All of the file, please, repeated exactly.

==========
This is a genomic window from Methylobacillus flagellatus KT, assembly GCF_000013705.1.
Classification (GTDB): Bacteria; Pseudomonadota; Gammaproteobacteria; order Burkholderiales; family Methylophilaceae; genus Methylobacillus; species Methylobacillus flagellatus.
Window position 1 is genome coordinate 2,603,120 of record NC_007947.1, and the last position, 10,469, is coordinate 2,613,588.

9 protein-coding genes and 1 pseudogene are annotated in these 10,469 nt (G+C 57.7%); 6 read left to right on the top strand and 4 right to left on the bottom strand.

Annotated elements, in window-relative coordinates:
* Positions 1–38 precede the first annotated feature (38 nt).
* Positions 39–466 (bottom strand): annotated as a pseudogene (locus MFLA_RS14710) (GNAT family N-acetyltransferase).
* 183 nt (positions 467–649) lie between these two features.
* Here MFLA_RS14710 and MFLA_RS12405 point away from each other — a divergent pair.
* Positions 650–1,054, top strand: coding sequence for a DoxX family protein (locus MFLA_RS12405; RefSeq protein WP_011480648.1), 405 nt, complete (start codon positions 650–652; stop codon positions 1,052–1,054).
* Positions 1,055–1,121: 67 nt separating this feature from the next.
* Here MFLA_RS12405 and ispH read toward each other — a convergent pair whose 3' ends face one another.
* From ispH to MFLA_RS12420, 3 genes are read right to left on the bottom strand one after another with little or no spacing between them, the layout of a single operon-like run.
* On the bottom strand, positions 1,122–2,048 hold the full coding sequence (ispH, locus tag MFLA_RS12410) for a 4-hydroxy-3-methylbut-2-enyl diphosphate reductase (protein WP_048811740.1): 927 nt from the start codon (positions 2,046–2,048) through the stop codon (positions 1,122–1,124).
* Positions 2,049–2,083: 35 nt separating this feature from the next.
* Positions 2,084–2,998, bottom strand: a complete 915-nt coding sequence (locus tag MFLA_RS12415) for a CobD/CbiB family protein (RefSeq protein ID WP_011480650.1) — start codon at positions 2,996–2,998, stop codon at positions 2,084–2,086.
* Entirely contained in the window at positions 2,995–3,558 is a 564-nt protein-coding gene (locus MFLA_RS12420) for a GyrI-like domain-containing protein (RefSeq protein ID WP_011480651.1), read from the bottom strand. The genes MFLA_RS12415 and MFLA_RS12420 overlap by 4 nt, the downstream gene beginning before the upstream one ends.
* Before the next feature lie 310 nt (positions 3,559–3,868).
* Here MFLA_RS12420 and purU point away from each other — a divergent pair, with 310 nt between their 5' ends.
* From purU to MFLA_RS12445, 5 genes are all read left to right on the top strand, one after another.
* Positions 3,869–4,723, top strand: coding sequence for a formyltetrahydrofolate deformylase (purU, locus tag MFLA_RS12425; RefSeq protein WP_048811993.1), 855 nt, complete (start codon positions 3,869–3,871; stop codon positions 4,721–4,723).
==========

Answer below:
This is a genomic window from Methylobacillus flagellatus KT, assembly GCF_000013705.1.
Classification (GTDB): Bacteria; Pseudomonadota; Gammaproteobacteria; order Burkholderiales; family Methylophilaceae; genus Methylobacillus; species Methylobacillus flagellatus.
Window position 1 is genome coordinate 2,603,120 of record NC_007947.1, and the last position, 10,469, is coordinate 2,613,588.

9 protein-coding genes and 1 pseudogene are annotated in these 10,469 nt (G+C 57.7%); 6 read left to right on the top strand and 4 right to left on the bottom strand.

Annotated elements, in window-relative coordinates:
* Positions 1–38 precede the first annotated feature (38 nt).
* Positions 39–466 (bottom strand): annotated as a pseudogene (locus MFLA_RS14710) (GNAT family N-acetyltransferase).
* 183 nt (positions 467–649) lie between these two features.
* Here MFLA_RS14710 and MFLA_RS12405 point away from each other — a divergent pair.
* Positions 650–1,054, top strand: coding sequence for a DoxX family protein (locus MFLA_RS12405; RefSeq protein WP_011480648.1), 405 nt, complete (start codon positions 650–652; stop codon positions 1,052–1,054).
* Positions 1,055–1,121: 67 nt separating this feature from the next.
* Here MFLA_RS12405 and ispH read toward each other — a convergent pair whose 3' ends face one another.
* From ispH to MFLA_RS12420, 3 genes are read right to left on the bottom strand one after another with little or no spacing between them, the layout of a single operon-like run.
* On the bottom strand, positions 1,122–2,048 hold the full coding sequence (ispH, locus tag MFLA_RS12410) for a 4-hydroxy-3-methylbut-2-enyl diphosphate reductase (protein WP_048811740.1): 927 nt from the start codon (positions 2,046–2,048) through the stop codon (positions 1,122–1,124).
* Positions 2,049–2,083: 35 nt separating this feature from the next.
* Positions 2,084–2,998, bottom strand: a complete 915-nt coding sequence (locus tag MFLA_RS12415) for a CobD/CbiB family protein (RefSeq protein ID WP_011480650.1) — start codon at positions 2,996–2,998, stop codon at positions 2,084–2,086.
* Entirely contained in the window at positions 2,995–3,558 is a 564-nt protein-coding gene (locus MFLA_RS12420) for a GyrI-like domain-containing protein (RefSeq protein ID WP_011480651.1), read from the bottom strand. The genes MFLA_RS12415 and MFLA_RS12420 overlap by 4 nt, the downstream gene beginning before the upstream one ends.
* Before the next feature lie 310 nt (positions 3,559–3,868).
* Here MFLA_RS12420 and purU point away from each other — a divergent pair, with 310 nt between their 5' ends.
* From purU to MFLA_RS12445, 5 genes are all read left to right on the top strand, one after another.
* Positions 3,869–4,723, top strand: coding sequence for a formyltetrahydrofolate deformylase (purU, locus tag MFLA_RS12425; RefSeq protein WP_048811993.1), 855 nt, complete (start codon positions 3,869–3,871; stop codon positions 4,721–4,723).